Why War with Iran and Why Now?
The attack on tankers in the Gulf of Oman on Thursday has brought the U.S. and Iran to the brink of armed conflict. But some eyewitnesses aboard one of the tankers and some other governments are questioning the premise that Iran was behind the attack.
Germany's Foreign Minister Heiko Maas on Friday cast doubt on evidence that the U.S. government claims is proof that Iran was behind an attack this week on two oil tankers in the Gulf of Oman.
The attack on the two vessels, one Japanese and one Norwegian, took place as Japan's Prime Minister Shinzo Abe was visiting Iran to try to calm tensions between Tehran and Washington.
The U.S. Navy later released a video that purported to show members of Iran's Revolutionary Guard sneaking over to the ship in the middle of the night to remove an unexploded mine. U.S. officials claimed this is evidence of Iran's culpability, but Maas argued that the video was insufficient proof to pin the attack on Iran.
"The video is not enough. We can understand what is being shown, sure, but to make a final assessment, this is not enough for me," Maas told reporters during a press conference on Friday. The boat's Japanese owner also cast doubt on the theory that a mine had been used to attack the ship, telling journalists that members of his crew had witnessed a flying object.
Iran has denied any role in the event, and some observers have raised questions about whether the intelligence was being used as a pretext for the U.S. to escalate conflict with the country.
A false flag operation? If Iran isn't responsible, why would they remove a mine from one of the targeted ships? Would they help the ship out of the goodness of their hearts? While it's certainly possible that the U.S. would manufacture a crisis -- and few would put it past Trump to do so -- it's more believable that Iran is wholly responsible.
Iran has come under massive economic pressure over the past year, since US President Donald Trump unilaterally withdrew from the 2015 nuclear deal and re-imposed some of the most aggressive sanctions in US foreign policy history - targeting Iran's oil sales, wider energy industry, shipping, banking, insurance and more.
Some of the sanctions, because of their secondary nature, are designed to dissuade other nations from purchasing Iranian oil, the exports of which bring in about 30% of Iran's revenue.
And they have managed to bring down Iran's oil exports by more than a third.
That number may get close to zero in a matter of months:
Iran's response was to scale back its commitments under the nuclear deal and to announce that, if Iran could not export its oil, no other country would be allowed to export theirs.
About 30% of the world's seaborne oil transports travel through the Strait of Hormuz, a strategic sea passage in the Gulf, on Iran's south coast.
Iran has made threats in relation to the strait before - but never acted on them.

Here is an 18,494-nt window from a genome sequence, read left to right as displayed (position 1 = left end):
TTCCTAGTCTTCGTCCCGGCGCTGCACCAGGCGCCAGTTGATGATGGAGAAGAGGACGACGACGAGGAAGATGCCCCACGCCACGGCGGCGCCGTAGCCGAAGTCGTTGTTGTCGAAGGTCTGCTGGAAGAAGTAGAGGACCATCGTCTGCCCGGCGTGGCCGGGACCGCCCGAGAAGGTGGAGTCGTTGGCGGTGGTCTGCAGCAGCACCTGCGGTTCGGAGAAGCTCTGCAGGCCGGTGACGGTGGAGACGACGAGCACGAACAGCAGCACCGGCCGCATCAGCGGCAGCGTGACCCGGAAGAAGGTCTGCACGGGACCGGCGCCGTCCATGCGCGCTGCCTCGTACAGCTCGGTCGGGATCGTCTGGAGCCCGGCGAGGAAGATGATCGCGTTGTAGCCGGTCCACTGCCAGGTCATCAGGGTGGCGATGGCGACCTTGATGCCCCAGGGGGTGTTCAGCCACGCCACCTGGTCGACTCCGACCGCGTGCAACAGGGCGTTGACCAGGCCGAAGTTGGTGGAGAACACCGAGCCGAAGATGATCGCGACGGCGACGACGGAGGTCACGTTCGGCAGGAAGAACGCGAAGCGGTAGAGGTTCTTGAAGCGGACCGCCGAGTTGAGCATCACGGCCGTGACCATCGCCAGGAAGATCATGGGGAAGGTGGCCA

Tehran's threat about pulling back from the Obama nuclear deal is designed to scare the Europeans into defying Trump. The last thing Europeans want is for Iran to ramp up its nuclear program.
Indeed, everything Iran needs to build a bomb is ready for assembly -- even enriched uranium. Under terms signed by the naive Obama, Iran agreed to send its stockpile of enriched uranium to Russia. Then, last year, it was revealed that Russia had begun shipping the uranium back to Tehran.
Iran on Saturday announced it was taking back another portion of the 20 percent enriched uranium stockpile it handed over to Russia as part of the nuclear deal signed in 2015 with world powers in exchange for sanctions relief.
Spokesman and vice-president of Iran’s Atomic Energy Organization Behrouz Kamalvandi said the re-imposition of US sanctions following President Donald Trump’s exit in May from the accord necessitated returning the uranium for domestic needs.
Did Russia always plan to send the uranium back? Iran certainly didn't need the excuse of reimposed sanctions to ask for their property back. Under the terms of Obama's nuclear deal, Russia was under absolutely no obligation to comply with Iran's request, especially since Putin said that Russia would continue to abide by the terms of the agreement.
They certainly have an odd way of showing it.
So why go to war now? The pressure on Iran is intense. Their economy is failing and the people are tired of the regime's promises that things will get better. Unemployment, inflation, falling revenue, and food shortages have brought Iran to the brink.
The country is about ready to explode. There may never be a better opportunity to rid the world of a major threat. A full-scale war is not advisable, given the possibility that such a war would almost certainly spread throughout the Middle East. But how about taking out the Iranian navy? One strong push could send the rickety edifice tumbling down.
When the deal was signed in 2015, Obama rescued Iran from economic implosion. Now they're on the brink again. Will Trump do what Obama was so reluctant to do?